This in total gives us a net loan-to-value of 51% at the end of the quarter, which we consider as a relatively conservative level. The net asset value is estimated at $897 million as at end of the quarter. This corresponds to $12.1 per share or equivalent to DKK 79.8. Just before we commenced this call, our share was trading at DKK 50 or $7.40 per share, obviously a considerable discount to the net asset value. In short, we have a balance sheet that still provides us with strategic and financial flexibility.

Slide 18, please. With that, I'll let the operator open up for questions, please.

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Questions and Answers

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Operator [1]

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(Operator Instructions) Your first question from the telephone lines comes from Jon Chappell of Evercore.

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Jonathan B. Chappell, Evercore ISI Institutional Equities, Research Division - Senior MD [2]

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So you laid out a -- if you read the product tanker market review in your presentation and listen to your commentary, it seems like it was kind of the worst of all worlds. And you were still able to remain profitable during a very difficult period. And then you highlighted how you expect things to improve in the second half of the year, which arguably should put you in a stronger position.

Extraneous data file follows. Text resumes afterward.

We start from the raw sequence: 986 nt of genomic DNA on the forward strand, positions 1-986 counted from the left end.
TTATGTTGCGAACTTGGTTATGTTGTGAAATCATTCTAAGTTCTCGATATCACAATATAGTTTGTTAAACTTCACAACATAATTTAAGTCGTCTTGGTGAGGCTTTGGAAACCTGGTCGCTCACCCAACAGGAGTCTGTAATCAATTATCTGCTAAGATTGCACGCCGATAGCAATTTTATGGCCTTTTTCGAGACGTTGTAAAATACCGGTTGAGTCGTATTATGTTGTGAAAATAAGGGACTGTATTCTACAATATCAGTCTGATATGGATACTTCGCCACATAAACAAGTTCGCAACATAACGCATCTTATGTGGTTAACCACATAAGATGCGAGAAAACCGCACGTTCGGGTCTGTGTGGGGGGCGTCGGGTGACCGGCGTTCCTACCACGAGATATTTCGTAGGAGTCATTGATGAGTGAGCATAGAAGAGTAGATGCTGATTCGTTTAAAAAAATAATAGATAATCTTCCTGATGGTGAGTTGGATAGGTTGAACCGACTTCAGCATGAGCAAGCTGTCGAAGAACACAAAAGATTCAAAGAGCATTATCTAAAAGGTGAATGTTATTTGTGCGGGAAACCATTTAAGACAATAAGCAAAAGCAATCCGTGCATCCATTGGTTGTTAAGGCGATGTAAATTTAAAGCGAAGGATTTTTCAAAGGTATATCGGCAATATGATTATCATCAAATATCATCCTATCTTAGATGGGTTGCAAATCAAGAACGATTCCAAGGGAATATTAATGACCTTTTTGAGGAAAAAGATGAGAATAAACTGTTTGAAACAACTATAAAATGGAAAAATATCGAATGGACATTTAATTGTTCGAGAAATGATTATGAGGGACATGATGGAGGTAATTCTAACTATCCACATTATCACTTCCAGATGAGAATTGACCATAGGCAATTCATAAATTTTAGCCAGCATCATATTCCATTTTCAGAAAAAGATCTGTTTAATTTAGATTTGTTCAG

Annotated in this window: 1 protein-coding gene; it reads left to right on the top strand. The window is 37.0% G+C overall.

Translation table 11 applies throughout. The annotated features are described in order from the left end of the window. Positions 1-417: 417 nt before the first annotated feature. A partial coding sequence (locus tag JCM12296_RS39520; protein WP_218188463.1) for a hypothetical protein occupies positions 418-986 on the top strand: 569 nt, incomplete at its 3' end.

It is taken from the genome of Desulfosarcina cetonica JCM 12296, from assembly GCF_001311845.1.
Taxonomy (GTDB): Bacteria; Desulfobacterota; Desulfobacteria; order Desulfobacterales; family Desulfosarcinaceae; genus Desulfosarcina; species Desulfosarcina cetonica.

But when you think about kind of the risks, let's call them, in the near to medium term, where do you think the optimistic view that we all share can go wrong? And when do you start to get worried if you haven't seen a significant and consistent uplift in the product tanker market? Is it by the end of the third quarter, well into the fourth quarter? Or do you even need to see the beginning of 2020 before you start to get concerned that maybe IMO 2020 isn't having a favorable impact on the market?

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Jacob Balslev Meldgaard, TORM plc - CEO & Executive Director [3]

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Okay. Thanks. That's good questions. And I guess you kind of gave -- with your two questions, you gave at the answer to number one because obviously, the one worry would be that the IMO 2020 is just something that we have made up as a combined industry to sort of be positive about the future, and that is not -- and that it would not play out the way that we expect it. That would be a significant risk. So if I take that risk -- then the other risk would be that I think the geopolitical environment, and there is quite a lot of things going around there, would have a negative effect on consumers, on decision-makers in general and that you would have an abrupt halt to the -- albeit this slower growth but still growth in the world economy, but that you would simply see a recession worldwide due to geopolitical factors. And those would be the 2 things that you could see as scenarios which would be negative and which would change our outlook.